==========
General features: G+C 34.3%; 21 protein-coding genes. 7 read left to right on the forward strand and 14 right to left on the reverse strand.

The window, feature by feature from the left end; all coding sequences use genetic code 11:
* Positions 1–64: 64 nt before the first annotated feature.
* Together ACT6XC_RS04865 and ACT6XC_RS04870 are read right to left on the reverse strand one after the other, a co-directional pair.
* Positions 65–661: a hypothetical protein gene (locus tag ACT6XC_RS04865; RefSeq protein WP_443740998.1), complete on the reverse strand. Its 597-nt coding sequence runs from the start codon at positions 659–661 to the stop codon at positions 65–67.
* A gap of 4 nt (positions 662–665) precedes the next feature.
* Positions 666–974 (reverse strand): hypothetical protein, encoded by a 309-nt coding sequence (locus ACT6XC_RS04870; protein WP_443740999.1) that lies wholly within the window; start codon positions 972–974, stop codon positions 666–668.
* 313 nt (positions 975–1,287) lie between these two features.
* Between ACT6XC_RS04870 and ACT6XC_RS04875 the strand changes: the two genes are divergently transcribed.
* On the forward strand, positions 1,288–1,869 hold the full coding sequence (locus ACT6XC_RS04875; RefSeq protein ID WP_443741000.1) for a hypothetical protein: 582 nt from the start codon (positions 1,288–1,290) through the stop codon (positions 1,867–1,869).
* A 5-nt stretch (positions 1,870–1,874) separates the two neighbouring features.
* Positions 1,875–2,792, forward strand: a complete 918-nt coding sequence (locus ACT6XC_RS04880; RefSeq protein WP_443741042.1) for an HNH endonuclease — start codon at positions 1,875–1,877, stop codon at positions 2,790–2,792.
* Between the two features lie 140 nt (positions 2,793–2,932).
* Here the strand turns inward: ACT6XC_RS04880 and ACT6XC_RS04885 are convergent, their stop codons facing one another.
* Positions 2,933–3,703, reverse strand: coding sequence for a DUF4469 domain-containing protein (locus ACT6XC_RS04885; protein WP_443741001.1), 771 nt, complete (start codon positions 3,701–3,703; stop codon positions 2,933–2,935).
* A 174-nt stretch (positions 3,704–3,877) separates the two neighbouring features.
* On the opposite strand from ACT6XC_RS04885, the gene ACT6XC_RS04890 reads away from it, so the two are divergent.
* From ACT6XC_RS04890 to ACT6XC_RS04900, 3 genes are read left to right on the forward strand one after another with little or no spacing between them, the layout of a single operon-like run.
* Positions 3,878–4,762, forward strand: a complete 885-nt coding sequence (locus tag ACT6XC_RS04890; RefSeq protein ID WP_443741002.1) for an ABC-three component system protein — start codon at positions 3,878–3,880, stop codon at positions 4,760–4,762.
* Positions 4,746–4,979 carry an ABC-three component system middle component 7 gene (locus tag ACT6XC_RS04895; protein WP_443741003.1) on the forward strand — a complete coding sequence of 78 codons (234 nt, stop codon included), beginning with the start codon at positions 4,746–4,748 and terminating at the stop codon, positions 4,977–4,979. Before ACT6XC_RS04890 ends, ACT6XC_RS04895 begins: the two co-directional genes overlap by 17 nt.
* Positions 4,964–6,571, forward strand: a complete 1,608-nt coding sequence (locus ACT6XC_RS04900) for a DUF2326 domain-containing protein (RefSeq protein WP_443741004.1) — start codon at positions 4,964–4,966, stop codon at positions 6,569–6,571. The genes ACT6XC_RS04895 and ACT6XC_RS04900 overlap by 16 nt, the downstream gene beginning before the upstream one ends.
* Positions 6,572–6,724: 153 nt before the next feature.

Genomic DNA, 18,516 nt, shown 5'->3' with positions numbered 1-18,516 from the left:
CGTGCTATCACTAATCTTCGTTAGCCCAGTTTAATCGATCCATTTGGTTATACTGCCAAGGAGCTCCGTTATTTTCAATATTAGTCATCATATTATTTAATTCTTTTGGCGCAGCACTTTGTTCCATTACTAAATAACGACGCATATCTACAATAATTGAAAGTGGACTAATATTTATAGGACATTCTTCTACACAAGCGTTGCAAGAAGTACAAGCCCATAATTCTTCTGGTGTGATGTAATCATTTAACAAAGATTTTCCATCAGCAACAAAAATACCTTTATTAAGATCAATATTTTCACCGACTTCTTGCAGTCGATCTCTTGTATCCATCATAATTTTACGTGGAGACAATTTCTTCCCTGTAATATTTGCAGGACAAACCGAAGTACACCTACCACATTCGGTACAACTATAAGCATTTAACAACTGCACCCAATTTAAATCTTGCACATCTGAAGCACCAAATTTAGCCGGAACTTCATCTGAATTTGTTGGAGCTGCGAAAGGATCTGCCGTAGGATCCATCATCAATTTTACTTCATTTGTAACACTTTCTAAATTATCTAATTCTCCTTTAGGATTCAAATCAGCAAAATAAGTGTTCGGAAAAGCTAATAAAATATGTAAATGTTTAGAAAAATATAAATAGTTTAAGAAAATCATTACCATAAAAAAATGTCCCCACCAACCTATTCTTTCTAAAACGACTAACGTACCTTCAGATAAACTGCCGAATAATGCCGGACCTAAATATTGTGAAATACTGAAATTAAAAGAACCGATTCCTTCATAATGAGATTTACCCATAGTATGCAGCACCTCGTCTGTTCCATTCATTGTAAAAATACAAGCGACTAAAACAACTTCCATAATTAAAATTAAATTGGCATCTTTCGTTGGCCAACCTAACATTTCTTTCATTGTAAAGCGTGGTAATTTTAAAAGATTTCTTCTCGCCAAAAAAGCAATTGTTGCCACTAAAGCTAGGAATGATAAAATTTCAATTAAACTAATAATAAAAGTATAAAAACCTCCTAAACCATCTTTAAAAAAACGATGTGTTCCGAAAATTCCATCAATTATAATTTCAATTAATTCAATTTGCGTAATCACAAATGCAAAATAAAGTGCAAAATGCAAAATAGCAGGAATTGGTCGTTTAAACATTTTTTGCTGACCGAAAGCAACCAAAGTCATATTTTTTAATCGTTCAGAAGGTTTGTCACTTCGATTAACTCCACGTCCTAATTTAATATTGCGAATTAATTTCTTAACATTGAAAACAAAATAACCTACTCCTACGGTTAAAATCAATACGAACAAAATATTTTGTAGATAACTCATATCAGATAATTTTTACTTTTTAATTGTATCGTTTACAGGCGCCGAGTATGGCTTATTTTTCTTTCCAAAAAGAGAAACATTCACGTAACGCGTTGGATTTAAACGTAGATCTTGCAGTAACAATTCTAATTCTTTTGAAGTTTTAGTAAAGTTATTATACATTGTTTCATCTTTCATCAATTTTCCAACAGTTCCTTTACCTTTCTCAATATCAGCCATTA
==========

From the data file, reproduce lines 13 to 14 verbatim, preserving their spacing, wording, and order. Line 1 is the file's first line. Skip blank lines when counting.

* Between the two features lie 140 nt (positions 2,793–2,932).
* Here the strand turns inward: ACT6XC_RS04880 and ACT6XC_RS04885 are convergent, their stop codons facing one another.